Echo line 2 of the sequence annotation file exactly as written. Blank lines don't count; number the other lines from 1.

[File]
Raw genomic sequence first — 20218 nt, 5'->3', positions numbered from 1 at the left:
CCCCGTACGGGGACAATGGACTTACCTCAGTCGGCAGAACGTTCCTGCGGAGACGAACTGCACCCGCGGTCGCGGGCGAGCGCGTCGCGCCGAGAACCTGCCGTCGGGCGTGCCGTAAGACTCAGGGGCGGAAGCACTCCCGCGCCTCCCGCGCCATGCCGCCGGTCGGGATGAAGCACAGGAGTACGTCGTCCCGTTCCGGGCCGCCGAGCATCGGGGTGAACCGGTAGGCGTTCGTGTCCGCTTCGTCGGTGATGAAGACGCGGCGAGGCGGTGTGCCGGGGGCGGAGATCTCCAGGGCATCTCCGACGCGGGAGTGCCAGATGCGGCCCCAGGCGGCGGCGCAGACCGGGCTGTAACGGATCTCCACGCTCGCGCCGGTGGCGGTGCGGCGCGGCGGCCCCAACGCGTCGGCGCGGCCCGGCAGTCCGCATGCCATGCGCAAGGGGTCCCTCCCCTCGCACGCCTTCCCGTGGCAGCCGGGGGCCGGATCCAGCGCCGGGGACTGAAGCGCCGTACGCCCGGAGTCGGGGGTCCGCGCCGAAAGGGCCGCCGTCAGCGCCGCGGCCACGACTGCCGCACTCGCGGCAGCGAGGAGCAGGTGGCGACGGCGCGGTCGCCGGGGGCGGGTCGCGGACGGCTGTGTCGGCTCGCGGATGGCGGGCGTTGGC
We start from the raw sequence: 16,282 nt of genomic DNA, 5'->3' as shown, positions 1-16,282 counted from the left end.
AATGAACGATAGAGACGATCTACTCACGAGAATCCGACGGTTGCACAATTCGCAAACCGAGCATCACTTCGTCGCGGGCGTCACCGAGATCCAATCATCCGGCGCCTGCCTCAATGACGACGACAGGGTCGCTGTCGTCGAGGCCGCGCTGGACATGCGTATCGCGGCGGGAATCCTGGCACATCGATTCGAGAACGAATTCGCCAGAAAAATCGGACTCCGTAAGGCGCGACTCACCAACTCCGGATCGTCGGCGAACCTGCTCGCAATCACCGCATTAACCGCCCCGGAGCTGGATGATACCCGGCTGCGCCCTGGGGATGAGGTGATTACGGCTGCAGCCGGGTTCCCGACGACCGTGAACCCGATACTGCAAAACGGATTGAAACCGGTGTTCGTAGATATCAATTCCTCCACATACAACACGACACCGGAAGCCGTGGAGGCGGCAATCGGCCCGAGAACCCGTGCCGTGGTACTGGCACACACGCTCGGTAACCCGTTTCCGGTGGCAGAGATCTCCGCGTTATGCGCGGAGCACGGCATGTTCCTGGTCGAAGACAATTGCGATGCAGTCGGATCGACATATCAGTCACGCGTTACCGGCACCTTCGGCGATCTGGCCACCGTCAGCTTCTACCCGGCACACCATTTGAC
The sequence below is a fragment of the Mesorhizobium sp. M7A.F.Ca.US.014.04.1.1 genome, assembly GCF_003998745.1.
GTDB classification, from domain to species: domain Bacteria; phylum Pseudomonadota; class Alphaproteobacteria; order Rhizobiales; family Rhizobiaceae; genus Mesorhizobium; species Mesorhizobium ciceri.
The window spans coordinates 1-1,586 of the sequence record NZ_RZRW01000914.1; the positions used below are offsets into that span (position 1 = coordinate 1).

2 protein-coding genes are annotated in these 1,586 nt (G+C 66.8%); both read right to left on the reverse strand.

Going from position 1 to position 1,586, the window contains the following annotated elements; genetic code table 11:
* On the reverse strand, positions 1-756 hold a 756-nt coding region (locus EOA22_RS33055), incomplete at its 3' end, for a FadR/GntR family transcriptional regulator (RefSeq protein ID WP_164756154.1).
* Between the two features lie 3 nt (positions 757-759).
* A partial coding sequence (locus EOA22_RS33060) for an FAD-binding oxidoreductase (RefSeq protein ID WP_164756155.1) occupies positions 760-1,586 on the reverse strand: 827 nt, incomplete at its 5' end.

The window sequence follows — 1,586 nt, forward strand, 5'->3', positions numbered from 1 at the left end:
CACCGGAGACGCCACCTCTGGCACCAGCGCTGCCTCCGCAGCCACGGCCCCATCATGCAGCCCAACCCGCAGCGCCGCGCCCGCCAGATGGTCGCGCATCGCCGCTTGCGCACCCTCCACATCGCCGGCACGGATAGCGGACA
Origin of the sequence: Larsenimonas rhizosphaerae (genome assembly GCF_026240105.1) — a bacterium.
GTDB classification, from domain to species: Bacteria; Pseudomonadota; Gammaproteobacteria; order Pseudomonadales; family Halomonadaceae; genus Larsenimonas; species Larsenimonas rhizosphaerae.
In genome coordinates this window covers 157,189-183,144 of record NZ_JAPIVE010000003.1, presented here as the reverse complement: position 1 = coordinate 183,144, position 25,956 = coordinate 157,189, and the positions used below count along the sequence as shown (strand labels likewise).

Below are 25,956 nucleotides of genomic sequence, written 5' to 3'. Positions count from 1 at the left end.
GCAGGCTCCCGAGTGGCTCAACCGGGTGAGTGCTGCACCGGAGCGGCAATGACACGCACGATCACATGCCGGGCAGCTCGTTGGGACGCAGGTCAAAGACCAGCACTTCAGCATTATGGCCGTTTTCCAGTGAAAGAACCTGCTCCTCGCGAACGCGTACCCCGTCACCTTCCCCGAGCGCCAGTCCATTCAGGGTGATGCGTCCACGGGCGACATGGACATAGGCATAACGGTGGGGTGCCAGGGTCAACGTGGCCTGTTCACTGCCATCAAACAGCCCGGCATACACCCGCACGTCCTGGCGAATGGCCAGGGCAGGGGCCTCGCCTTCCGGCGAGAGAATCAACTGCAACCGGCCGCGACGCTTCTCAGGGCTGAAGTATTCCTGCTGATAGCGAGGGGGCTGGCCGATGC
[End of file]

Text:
CCCCGTACGGGGACAATGGACTTACCTCAGTCGGCAGAACGTTCCTGCGGAGACGAACTGCACCCGCGGTCGCGGGCGAGCGCGTCGCGCCGAGAACCTGCCGTCGGGCGTGCCGTAAGACTCAGGGGCGGAAGCACTCCCGCGCCTCCCGCGCCATGCCGCCGGTCGGGATGAAGCACAGGAGTACGTCGTCCCGTTCCGGGCCGCCGAGCATCGGGGTGAACCGGTAGGCGTTCGTGTCCGCTTCGTCGGTGATGAAGACGCGGCGAGGCGGTGTGCCGGGGGCGGAGATCTCCAGGGCATCTCCGACGCGGGAGTGCCAGATGCGGCCCCAGGCGGCGGCGCAGACCGGGCTGTAACGGATCTCCACGCTCGCGCCGGTGGCGGTGCGGCGCGGCGGCCCCAACGCGTCGGCGCGGCCCGGCAGTCCGCATGCCATGCGCAAGGGGTCCCTCCCCTCGCACGCCTTCCCGTGGCAGCCGGGGGCCGGATCCAGCGCCGGGGACTGAAGCGCCGTACGCCCGGAGTCGGGGGTCCGCGCCGAAAGGGCCGCCGTCAGCGCCGCGGCCACGACTGCCGCACTCGCGGCAGCGAGGAGCAGGTGGCGACGGCGCGGTCGCCGGGGGCGGGTCGCGGACGGCTGTGTCGGCTCGCGGATGGCGGGCGTTGGC